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Five Mistakes New Restaurant Owners Make

Five Mistakes New Restaurant Owners Make

There are several mistakes new owners make when starting a new restaurant. The following five mistakes are the ones that we see the most often:

  1. Not having enough start-up capital. Restaurants require a lot of capital. You’ll need capital to lease your building, pay your wait staff, outfit the kitchen, buy furniture, stock the bar, purchase insurance, pay your lawyers, order new technology, advertise your restaurant – you get the picture. You’re not going to make money the first day, and it’s important that you have enough cash to not only fund your business but to weather the early storms you’re guaranteed to face.
  2. Not selecting the right operating structure. It’s best to begin the selection process by thinking about how you’re going to fund your restaurant. Are you going to fund everything through a personal loan? Do you need money from another investor? You also need to think about who you’d like to have involved in the business. Are you going to have multiple business partners? Who will be the other decision-makers, and how much power do you want them to have? Once you determine your goals, you can select the operating structure that can best help you meet those goals. And keep in mind that the selection of operating entities you have will be heavily influenced by where your restaurant is located. You will be limited to the operating structures available in your state.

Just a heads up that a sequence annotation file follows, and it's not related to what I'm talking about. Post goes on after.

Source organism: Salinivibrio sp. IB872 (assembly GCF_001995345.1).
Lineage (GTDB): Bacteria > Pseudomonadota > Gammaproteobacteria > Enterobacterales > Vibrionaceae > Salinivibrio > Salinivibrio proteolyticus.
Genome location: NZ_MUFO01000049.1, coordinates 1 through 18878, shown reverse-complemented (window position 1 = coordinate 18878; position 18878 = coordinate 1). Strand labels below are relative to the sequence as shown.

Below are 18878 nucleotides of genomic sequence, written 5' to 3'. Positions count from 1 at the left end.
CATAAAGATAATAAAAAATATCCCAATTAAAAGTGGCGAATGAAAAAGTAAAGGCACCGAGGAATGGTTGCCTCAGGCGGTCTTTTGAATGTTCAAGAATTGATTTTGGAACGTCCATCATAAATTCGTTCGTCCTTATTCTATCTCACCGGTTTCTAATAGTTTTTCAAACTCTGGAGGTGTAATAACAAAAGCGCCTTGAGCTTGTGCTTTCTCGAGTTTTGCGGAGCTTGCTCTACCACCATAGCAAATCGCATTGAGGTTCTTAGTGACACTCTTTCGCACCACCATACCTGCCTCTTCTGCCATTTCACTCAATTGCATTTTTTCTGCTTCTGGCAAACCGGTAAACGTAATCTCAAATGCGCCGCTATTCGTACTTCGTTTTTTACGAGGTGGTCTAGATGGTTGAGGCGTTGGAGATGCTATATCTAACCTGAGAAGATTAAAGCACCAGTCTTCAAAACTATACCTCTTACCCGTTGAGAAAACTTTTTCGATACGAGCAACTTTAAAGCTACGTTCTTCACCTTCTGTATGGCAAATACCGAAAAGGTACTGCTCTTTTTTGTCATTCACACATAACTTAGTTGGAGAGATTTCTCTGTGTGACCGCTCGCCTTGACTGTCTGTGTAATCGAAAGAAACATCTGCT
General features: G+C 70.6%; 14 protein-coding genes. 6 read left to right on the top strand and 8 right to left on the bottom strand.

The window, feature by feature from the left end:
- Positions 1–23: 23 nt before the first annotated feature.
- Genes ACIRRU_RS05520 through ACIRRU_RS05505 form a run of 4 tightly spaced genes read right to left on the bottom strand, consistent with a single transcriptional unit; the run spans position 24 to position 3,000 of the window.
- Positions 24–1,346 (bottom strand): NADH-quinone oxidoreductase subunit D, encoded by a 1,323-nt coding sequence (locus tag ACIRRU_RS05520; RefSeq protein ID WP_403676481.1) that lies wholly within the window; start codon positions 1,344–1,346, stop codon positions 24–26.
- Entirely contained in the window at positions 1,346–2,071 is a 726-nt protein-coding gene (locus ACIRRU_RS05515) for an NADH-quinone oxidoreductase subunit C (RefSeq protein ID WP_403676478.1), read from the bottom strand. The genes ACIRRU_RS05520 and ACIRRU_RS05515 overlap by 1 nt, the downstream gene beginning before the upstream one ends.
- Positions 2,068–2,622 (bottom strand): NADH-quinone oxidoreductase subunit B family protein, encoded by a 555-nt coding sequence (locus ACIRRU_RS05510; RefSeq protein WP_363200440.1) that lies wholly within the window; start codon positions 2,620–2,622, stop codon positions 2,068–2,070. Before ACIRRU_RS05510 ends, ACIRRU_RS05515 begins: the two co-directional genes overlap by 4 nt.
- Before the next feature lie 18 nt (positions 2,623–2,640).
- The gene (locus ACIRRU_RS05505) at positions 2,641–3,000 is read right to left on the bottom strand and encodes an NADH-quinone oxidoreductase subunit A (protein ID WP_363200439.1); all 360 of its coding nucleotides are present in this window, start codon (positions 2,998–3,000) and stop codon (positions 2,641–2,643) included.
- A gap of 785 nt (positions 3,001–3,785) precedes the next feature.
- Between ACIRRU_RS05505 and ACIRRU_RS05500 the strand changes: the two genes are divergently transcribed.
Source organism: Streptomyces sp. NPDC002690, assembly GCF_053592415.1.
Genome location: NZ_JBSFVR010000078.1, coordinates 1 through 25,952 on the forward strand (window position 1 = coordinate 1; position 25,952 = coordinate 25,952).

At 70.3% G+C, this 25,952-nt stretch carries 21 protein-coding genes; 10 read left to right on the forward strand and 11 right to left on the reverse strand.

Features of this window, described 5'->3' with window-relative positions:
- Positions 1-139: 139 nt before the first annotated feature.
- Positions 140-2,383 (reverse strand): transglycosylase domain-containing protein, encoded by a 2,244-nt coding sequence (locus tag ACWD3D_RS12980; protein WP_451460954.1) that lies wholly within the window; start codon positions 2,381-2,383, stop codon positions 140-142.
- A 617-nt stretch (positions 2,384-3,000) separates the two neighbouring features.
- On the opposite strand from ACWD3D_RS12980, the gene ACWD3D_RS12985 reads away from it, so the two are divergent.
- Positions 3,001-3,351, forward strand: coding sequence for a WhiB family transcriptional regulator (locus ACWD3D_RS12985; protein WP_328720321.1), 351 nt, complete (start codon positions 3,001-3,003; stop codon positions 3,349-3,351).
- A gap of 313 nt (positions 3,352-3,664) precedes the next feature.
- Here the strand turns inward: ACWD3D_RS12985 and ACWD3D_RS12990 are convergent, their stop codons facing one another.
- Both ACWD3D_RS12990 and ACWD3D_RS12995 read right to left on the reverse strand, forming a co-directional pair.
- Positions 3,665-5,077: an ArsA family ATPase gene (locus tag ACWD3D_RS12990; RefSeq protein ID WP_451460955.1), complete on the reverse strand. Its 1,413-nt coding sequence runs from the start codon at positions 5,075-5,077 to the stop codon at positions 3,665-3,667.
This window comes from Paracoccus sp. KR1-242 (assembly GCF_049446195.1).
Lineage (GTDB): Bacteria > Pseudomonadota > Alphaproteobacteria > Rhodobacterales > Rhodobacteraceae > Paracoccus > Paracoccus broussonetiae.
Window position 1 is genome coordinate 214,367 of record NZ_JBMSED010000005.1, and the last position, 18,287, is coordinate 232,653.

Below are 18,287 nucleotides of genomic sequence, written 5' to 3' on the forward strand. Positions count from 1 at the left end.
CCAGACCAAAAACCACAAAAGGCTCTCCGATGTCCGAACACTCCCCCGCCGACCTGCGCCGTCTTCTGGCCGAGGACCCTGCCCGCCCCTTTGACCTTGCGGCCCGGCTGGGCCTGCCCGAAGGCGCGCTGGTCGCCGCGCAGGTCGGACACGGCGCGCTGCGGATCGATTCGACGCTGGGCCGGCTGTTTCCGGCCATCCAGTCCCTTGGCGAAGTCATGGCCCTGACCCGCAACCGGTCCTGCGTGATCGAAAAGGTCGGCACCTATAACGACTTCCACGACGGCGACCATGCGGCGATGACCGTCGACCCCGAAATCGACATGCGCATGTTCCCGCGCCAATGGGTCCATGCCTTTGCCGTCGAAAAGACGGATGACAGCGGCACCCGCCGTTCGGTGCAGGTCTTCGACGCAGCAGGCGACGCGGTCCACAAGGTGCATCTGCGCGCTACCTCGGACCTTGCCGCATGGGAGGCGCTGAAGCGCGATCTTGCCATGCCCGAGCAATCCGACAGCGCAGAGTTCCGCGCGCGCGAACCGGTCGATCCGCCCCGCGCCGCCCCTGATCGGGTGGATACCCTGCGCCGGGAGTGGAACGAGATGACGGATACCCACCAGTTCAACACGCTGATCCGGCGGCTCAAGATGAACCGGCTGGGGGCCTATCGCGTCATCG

3. Not getting an accounting system in place before you open. Whether you have an internal accountant or are looking to hire an outside CPA, it’s important you have an accounting software package in place from day one. A good software setup should include an accounting system where you book your debits and credits; a Point of Sale (POS) system where you take orders; and a back-office system for food inventories and planning your menus. If these three systems can be integrated, even better. Together, they can help you track your progress and monitor your expenses, so you can stay on budget.
  4. Having inadequate staffing. Efficiently staffing your restaurant is easier said than done, and while it may take some experience to get it perfect, you can avoid some of the common mistakes by planning. First, before you make any hiring decisions, select a payroll provider or hire a payroll service. Second, spend the necessary time to hire good-quality staff for both the front and back of house. Turnover can be very expensive; avoid it if you can. Third, estimate the times of day you will be busiest, and know-how to schedule your shifts to cover those peaks. Fourth, take advantage of your payroll reports by looking for patterns of under- and over-staffing. And last, know how often and in what manner you are going to pay your employees. Decide whether direct deposit should be used or if cash payments might be better.
  5. Opening in the wrong location. You may think that a highly visible location or locations with heavy foot traffic are your best options but remember that those prime locations come at a cost. Know your budget and stick to it. Also, know whether you should be renting or buying. Work with your accountant to see which decision will work best with your available capital and your long-term goals.

If these common restaurant mistakes sound familiar, contact us, to get on track and set up for operational success.

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